Throughout the day, students will engage in a series of online and offline activities and have the opportunity to hear from and interact with expert speakers to build their knowledge and understanding. Identifying key issues, students will collaborate in groups to create a short video of their solution to enhance global education. In a final marketplace, these solutions will be discussed and debated, along with some of the key challenges facing the international education community and the role of youth in addressing them. Students will also be encouraged to make recommendations to the government on how Australia and young Australians specifically, can help implement change.
The importance of the Museum of Australian Democracy: Reflections from Dr Stephanie Smith on Recent Events
By: Dr Stephanie Smith, Learning Manager, Museum of Australian Democracy
Walking down the corridors of the Museum of Australian Democracy at Old Parliament House always evokes a sense of pride and opportunity. With the 100th birthday of the building’s opening fast approaching, there are so many political and social stories the building has to tell from its time as our provisional parliament.
Even upon returning to the building after a period of absence with each breath the smell of warm wooden finishes and leather upholstery are ever present. Working in a building which in itself is an object, a symbol of democracy, our decision-making process and many historic moments is something special. A significant place visited by many young people from across the country as they connect and explore the significant role they have in our democracy.
Dr Stephanie Smith opening the front doors to welcome school groups Image: MoAD
In the days before the fire, whilst working from home, I would drive the half hour from my house to Old Parliament House just to check the building was ok. I’ve always been incredibly proud of the work I do, and the greater Learning Team does to support teachers and young people. In this moment of concern over the behaviour of protests, I realised this building becomes a part of you. On the day of the fire, I drove past for my regular check in only to witness the many fire trucks occupying the carpark. The billowing smoke and blackened, burnt out entrance was all I could see. As I kept driving past, my heart broke. What had begun as a peaceful protest, a democratic right of all Australians, had ended in a deliberate fire being lit and causing extensive damage. Peaceful protest has long been a method of communicating issues to the those in power alongside voting, petitions, letter writing, wearing badges and t-shirts. All valid, civil means of communicating frustrations with government.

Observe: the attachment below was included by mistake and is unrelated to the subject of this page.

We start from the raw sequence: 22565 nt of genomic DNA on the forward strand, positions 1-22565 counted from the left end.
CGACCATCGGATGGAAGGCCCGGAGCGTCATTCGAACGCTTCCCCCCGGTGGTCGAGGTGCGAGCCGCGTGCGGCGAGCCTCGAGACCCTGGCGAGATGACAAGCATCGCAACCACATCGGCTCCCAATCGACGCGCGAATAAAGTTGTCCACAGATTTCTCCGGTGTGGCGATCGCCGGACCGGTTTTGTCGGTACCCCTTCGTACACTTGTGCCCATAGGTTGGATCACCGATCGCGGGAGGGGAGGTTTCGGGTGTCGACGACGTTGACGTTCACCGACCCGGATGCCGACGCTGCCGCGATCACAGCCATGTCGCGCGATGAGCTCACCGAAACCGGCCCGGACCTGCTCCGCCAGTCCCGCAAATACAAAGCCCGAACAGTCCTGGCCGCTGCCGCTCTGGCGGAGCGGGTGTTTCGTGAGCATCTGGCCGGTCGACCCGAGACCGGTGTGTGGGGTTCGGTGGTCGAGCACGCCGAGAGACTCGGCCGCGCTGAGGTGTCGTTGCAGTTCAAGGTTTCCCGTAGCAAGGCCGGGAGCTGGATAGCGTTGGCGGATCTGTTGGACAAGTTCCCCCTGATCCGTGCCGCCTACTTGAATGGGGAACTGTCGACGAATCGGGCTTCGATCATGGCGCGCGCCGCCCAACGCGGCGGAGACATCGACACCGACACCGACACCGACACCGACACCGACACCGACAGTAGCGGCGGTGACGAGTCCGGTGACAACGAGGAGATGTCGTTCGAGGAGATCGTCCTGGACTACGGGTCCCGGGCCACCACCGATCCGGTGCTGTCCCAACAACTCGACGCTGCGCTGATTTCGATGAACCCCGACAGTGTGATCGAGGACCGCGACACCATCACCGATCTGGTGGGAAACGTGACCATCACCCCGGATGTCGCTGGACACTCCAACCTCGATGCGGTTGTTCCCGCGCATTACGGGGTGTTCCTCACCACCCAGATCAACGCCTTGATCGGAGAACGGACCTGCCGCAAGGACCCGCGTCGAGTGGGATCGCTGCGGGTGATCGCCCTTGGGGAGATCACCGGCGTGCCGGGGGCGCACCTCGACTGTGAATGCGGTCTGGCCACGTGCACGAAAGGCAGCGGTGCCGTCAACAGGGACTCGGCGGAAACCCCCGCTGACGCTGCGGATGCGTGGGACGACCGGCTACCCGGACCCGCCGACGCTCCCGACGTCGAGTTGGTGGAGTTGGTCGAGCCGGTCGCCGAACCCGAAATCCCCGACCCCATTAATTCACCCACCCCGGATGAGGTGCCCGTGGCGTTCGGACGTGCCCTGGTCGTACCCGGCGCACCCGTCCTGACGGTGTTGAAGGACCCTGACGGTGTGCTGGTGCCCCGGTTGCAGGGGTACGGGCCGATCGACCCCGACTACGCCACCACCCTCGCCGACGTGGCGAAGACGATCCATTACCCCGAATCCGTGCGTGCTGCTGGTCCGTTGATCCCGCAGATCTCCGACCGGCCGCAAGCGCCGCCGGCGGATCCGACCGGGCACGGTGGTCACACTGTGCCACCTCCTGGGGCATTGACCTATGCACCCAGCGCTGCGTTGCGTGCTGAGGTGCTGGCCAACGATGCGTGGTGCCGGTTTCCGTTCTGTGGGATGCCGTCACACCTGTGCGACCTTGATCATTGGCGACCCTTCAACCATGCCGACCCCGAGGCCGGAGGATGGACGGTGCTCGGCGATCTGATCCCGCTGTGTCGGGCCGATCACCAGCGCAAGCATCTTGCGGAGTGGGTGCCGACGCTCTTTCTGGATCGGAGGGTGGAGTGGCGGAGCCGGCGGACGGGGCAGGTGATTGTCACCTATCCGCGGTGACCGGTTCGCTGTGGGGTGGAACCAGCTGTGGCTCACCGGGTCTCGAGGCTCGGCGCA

Following the event, I shared across social media a video clip of me beaming as I opened the front doors to welcome visitors to Old Parliament House. A moment now so special as I believed the doors had been completely lost to the fire. In the initial clean-up of the portico and entrance a photograph was shared of our Heritage Team hard at work sifting through the debris and there standing strong were the front doors. My heart skipped a beat, they were still there. Worse for wear, a little charred and the outer layer gone but still standing. There was hope. The doors are currently in Sydney with conservation experts being restored.
The blackened jarrah and charred bronze of the front doors of Old Parliament House. Image: Alex Ellinghausen
Since this time, our purpose as a Learning team has become even clearer. Whilst the building has remained closed to the public since the fire in late December for significant restoration from water and smoke damage, we have remained open to school groups. The Learning team has continued to deliver onsite programs, digital excursions and create online resources. It’s not just about continuing to engage and inquire with students onsite about how they can contribute to creating a better world but extending this to all students across the country. We are working to empower young people to be informed citizens who have a voice and understand the many ways to actively participate in our democracy. The significant work we are doing will help build future generations who look to support those around them, care about community and work to create a better world for all.
School groups return to onsite. Image: Timothy Pidkins